An article explaining how Africanised bees enabled the revival of Trinidad and Tobago’s honey production. Africanised bees which many feared would have destroyed the country's beekeeping industry (because they colonized the island and overtook the European bees’ habitat) have instead helped put Trinidad and Tobago on the map as having the best honey in the world. Trinidad’s honey is regarded as being of very high quality, having won the top prize in two international competitions. Early 2001, the industry lost its impetus when new European Union regulations stipulated that honey must be tested in laboratories before it enters the European market. Numerous petitions were made to set up laboratories so that Trinidad and Tobago could again sell its prized honey in international markets. Presently the demand for honey is greater than the supply, and the local industry churns out an estimated three tonnes of honey every season. But to stimulate honey production so that the growing demands for honey are met, the Trinidad and Tobago Beekeepers Association have asked the ministry of Food Production, Land and Marine Affairs for access to forested areas to set up apiaries.(Source: Trinidad Express, 27 October 2010.)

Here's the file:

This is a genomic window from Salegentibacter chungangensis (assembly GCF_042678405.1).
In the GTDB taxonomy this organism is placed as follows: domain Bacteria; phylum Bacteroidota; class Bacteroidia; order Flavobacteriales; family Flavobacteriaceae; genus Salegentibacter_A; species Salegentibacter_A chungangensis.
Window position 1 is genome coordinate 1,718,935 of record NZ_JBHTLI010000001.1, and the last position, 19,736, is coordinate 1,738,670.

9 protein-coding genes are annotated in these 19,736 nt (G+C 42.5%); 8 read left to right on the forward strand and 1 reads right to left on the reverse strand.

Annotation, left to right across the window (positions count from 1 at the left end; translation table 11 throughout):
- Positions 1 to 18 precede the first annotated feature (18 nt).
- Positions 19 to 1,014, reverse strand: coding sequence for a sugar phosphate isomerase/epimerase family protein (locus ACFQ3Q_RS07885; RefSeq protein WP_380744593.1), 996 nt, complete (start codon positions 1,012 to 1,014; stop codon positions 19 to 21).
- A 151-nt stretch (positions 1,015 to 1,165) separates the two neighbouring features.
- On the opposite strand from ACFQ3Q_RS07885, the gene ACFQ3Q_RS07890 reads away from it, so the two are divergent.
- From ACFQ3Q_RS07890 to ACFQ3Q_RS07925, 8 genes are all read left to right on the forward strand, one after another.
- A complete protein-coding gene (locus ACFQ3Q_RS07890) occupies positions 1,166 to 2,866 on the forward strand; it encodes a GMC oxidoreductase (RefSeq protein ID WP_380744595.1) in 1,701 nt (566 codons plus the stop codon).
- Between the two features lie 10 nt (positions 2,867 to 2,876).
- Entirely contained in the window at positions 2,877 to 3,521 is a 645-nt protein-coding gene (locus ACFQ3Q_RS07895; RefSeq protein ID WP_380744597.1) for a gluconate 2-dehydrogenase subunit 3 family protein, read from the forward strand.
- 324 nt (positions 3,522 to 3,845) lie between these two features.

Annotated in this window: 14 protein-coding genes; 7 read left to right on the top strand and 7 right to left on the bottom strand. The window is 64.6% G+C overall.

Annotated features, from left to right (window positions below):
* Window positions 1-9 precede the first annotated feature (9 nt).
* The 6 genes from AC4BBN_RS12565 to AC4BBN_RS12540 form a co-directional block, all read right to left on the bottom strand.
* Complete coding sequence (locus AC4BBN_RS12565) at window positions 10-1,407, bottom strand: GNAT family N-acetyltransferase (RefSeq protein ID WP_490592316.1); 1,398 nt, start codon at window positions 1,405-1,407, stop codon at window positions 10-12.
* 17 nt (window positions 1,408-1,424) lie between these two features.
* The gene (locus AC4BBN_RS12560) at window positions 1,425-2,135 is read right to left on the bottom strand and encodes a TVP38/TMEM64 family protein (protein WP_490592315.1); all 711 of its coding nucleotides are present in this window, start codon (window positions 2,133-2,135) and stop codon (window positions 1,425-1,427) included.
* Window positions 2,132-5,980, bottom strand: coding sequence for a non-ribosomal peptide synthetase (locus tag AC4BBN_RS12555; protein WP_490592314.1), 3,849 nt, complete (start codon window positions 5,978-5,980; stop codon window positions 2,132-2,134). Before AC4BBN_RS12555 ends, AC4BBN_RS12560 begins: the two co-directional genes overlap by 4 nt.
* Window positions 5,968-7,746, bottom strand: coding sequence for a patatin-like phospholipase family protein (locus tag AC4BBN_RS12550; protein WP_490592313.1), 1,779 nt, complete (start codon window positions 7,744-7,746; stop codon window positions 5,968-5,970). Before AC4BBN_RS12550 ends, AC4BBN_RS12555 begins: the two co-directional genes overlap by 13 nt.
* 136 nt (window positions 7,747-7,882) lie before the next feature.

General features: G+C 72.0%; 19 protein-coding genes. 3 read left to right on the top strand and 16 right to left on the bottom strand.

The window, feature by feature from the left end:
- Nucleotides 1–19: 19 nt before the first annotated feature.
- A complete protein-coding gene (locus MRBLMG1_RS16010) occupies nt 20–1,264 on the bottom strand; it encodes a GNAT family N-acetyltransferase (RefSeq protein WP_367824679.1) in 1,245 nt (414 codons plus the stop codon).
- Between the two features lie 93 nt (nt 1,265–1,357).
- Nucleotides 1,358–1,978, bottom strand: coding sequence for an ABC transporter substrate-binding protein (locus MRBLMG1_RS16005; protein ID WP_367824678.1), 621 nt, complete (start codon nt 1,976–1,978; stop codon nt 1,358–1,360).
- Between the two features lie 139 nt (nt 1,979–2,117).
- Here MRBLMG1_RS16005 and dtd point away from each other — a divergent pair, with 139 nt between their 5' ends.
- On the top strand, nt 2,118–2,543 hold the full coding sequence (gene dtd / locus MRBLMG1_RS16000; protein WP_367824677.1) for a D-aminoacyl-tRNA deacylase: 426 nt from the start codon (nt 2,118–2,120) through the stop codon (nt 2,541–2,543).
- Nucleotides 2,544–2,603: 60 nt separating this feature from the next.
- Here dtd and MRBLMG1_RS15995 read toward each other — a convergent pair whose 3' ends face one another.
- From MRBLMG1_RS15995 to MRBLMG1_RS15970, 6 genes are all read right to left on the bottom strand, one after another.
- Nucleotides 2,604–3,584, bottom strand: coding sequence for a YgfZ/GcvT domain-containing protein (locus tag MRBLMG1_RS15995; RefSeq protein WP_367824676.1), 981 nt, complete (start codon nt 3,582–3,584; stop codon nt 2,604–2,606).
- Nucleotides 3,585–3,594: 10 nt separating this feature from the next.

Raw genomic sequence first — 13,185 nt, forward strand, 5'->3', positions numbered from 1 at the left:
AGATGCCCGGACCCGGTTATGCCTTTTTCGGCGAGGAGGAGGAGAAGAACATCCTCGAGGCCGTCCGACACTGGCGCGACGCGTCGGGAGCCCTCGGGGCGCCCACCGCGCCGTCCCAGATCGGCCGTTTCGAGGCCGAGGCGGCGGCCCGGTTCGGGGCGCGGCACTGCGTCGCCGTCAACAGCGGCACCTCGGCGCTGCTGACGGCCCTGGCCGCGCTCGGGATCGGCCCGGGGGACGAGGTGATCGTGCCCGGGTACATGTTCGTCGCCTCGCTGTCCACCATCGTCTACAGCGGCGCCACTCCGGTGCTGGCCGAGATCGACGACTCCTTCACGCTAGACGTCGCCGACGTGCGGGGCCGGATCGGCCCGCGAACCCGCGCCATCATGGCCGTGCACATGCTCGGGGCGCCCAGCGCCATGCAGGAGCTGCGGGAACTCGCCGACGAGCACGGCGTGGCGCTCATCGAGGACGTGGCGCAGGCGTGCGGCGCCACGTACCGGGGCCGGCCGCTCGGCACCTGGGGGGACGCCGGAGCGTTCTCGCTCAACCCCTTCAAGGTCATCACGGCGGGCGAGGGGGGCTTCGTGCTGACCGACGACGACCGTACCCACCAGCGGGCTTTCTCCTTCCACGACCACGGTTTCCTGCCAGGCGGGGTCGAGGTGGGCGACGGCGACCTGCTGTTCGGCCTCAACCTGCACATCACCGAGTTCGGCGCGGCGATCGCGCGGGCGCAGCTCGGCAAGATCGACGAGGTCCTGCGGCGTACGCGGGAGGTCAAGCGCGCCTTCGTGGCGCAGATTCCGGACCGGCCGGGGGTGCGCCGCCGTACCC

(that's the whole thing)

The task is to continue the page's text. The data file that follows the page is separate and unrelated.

Aizen: The Sahel’s Number One Famine Food

This article on the Nourishing the Planet blog describes planting native, food-producing, and drought-resistant trees and shrubs in and around crop fields to improve soil fertility and moisture and reduce erosion, including aizen (Boscia senegalensis) an edible species that has the potential to make conditions more bearable in the Sahel.


Biopesticides and their role in modern pest management in West Africa